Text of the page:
Reflections on the Month of Ramadan
This article was posted on the Arabic-language reformist/Liberal online journal, Al-Awan (Kairos), on 29 August, 2010. It was authored by Sa’eed Nasheed, a Moroccan intellectual whose articles appear frequently on Al-Awan.[i] The following are excerpts from the article, followed by my analysis and comments.
Note: The Islamic calendar is lunar, each year Ramadan occurs approximately 12 days “earlier” than the previous year. For example, in 2013, Ramadan begins on 10 July, but in 2014; it will begin on 28 June. In 2010, Ramadan began on 15 August! Rather confusing for people accustomed to a solar calendar!
“Ramadan is that time when more prayers are offered, food prices rise, more money is spent, more traffic tickets are issued, more women put on their hijabs, young ladies get harassed, and a great increase in digestive and heart illnesses is quite noticeable!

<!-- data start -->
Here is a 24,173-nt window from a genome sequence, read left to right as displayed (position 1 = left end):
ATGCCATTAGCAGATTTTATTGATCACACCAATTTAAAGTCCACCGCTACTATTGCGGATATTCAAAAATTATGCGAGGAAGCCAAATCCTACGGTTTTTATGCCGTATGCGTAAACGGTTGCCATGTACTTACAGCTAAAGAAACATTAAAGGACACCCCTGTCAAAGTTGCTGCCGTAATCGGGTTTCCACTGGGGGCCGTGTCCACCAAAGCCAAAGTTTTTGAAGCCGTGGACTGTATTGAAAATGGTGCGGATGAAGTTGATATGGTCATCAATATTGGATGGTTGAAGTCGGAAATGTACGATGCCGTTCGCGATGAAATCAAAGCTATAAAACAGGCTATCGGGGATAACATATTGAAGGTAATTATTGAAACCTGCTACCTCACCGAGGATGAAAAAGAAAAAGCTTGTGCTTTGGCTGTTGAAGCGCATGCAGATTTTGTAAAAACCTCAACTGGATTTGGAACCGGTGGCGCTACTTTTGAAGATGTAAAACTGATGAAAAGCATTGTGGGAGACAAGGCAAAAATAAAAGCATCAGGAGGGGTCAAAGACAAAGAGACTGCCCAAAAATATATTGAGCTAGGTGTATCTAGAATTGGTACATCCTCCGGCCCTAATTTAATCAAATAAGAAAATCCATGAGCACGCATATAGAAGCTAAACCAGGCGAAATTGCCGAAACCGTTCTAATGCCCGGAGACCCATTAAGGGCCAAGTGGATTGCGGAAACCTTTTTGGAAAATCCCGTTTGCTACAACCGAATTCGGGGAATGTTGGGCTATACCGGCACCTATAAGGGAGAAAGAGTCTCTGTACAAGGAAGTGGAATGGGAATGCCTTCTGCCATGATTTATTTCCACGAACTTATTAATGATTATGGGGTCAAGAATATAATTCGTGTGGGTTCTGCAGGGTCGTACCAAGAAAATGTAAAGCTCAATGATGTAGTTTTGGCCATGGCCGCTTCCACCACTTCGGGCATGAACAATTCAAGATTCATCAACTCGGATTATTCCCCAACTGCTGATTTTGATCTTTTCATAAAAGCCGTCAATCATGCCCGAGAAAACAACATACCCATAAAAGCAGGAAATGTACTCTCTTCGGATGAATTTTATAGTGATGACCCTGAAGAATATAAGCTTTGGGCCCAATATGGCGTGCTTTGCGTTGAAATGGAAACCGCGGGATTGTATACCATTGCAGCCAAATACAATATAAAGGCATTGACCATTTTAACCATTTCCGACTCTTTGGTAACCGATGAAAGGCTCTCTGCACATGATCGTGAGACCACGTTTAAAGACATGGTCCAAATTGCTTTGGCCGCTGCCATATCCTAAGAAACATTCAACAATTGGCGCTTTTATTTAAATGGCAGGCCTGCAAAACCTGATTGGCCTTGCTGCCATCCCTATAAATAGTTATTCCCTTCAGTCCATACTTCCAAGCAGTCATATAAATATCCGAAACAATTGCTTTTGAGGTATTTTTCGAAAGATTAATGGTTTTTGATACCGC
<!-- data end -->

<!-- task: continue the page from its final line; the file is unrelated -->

“What’s going on? Please don’t worry! This is the month of Ramadan!
“I used to wonder, and am still wondering, what are actually ‘the benefits of fasting’ that people brag about. In fact these ‘benefits’ are very disappointing? Take for example those doctors who, at the beginning of Ramadan, talked about the benefits of fasting; but now as they go to their clinics late in the morning, they find many patients waiting and hoping to get relief from a severe case of indigestion, a rather common phenomenon in the month of fasting! As for those teachers who assume the role of ‘Du’at’ (missionaries) and harangue their students about the psychological and moral benefits of fasting; they hasten to criticize the young for lack of manners when they don’t stop yawning! Not to forget the religious enthusiasts among psychologists and social scientists who compose theses on the social benefits of fasting, but remain perplexed by the spread of aggressive behaviors during this holy month!